• Madam Secretary: After becoming doubtful that the Russians were behind the cyberattack on Air Force One at the start of season 2, Elizabeth asks Chinese Foreign Minister Chen Ming if China did it. Chen scoffs, and then explains that China has no need to resort to such measures because eventually they'll own enough of the US sovereign debt to repossess America.
  • In The Mentalist episode "Redline", a very rich guy, when asked if he killed the victim of the week, makes the point that with his resources, if he'd been responsible for her death, they wouldn't have found the body; she'd have just disappeared.
  • The Orville: In "Domino", the Planetary Union uses a superweapon to compel the surrender of the Kaylon. Captain Mercer and Admiral Halsey both tell the paranoid Kaylon Primary flat-out that if the Union actually wanted the utter destruction of the Kaylon rather than just to end the war, they could have perfectly well fired the weapon in orbit of Kaylon Prime and killed them all.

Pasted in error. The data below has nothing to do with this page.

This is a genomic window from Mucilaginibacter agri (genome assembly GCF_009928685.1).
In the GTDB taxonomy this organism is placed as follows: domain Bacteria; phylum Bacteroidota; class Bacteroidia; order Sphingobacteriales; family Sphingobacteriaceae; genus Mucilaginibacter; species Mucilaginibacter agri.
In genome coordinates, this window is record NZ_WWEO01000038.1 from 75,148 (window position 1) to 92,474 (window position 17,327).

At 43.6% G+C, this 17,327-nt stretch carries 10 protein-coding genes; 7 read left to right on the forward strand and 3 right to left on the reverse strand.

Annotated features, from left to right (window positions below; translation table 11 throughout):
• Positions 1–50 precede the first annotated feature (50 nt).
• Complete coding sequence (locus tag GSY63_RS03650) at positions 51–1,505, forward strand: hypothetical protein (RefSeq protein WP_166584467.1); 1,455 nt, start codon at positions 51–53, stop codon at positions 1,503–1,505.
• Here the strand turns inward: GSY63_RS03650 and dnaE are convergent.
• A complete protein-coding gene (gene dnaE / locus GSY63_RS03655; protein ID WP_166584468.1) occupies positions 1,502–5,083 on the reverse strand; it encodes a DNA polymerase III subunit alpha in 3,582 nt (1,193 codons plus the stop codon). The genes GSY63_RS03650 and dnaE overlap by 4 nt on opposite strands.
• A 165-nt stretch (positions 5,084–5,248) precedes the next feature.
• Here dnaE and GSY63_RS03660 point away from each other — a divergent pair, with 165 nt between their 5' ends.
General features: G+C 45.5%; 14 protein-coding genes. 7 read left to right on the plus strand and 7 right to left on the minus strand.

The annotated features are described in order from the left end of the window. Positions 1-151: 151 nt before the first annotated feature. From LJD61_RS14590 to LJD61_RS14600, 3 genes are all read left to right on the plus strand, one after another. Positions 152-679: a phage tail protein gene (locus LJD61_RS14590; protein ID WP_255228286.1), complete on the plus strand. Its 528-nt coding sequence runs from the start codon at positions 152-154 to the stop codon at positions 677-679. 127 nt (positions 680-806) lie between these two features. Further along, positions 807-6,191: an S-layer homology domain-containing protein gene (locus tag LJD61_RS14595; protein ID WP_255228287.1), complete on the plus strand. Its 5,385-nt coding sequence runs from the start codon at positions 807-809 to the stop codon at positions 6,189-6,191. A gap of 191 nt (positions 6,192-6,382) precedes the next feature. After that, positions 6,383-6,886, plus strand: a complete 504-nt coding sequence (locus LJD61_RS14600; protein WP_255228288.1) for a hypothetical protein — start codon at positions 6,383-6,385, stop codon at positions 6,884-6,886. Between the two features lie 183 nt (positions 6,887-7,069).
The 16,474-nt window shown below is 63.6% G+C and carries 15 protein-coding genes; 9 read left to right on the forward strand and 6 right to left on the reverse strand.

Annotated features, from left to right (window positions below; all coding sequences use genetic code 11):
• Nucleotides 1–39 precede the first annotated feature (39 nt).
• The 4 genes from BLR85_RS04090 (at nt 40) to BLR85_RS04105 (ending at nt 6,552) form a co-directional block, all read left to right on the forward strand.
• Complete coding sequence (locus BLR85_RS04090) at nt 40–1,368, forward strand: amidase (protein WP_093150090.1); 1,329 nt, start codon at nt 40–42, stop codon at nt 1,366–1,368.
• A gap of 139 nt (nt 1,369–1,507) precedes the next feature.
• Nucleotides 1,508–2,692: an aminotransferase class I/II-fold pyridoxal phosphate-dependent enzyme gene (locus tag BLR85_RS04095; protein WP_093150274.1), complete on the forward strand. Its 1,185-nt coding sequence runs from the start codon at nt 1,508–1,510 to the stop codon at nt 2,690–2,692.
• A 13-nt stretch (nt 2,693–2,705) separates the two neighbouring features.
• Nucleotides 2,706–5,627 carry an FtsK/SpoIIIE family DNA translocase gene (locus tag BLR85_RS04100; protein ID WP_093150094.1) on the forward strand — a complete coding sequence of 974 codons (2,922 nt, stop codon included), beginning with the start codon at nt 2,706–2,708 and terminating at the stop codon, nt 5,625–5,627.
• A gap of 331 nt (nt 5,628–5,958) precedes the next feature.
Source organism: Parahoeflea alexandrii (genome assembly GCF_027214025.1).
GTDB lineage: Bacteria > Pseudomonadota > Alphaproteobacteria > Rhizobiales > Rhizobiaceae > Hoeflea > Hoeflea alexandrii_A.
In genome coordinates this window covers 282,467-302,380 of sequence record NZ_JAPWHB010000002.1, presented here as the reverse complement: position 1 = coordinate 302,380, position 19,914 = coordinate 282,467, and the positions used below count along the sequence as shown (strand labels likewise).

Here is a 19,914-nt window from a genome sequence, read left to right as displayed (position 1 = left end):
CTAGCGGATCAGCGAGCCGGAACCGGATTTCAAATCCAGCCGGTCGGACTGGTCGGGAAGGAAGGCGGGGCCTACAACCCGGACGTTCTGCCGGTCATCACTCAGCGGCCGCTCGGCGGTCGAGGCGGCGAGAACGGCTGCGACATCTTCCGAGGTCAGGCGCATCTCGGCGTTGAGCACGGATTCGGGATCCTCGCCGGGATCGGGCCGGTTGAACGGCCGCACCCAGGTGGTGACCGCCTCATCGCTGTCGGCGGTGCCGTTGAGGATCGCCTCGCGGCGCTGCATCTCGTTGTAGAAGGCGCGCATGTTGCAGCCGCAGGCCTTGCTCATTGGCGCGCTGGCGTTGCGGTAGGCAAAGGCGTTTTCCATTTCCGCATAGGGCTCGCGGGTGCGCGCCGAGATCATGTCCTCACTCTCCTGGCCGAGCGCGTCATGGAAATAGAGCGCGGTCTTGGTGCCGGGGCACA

• Person of Interest. In "Endgame", while his men have Yogorov at gunpoint Elias says, "If I wanted you dead, I'd be a little more creative than this." Later Elias admits to Detective Carter that he did want Yogorov dead, but he's decided to let Carter deal with him.
  • In The Punisher David Lieberman does a nonverbal version of this. After Frank Castle keeps him captive and tied to a chair for some time David manages to stab him with a tranquilizer. When Frank wakes to find himself alive and unrestrained he's finally willing to believe what David has been telling him the whole time, that they have mutual enemies and he wants to team up to take them down.
    Frank: Why didn't you kill me?
    David: Jesus Christ, are you serious?
  • Said almost word for word by Kurt in The River. Played with in that Kurt is not really a villain and even helps save Lincoln in the end.
  • Invoked in The Rookie: Feds when the team capture a small terrorist group seeking to abduct Congressman Damien Roberts. Earlier Roberts had nearly been killed by a car bomb, but when the team analyse the remaining bomb fragments it's revealed that the bomb was a very amateur piece of work. Since one of the terrorists has past military experience, the team conclude that they can't be responsible for the bomb because they have the resources and connections to have done a more professional job of it.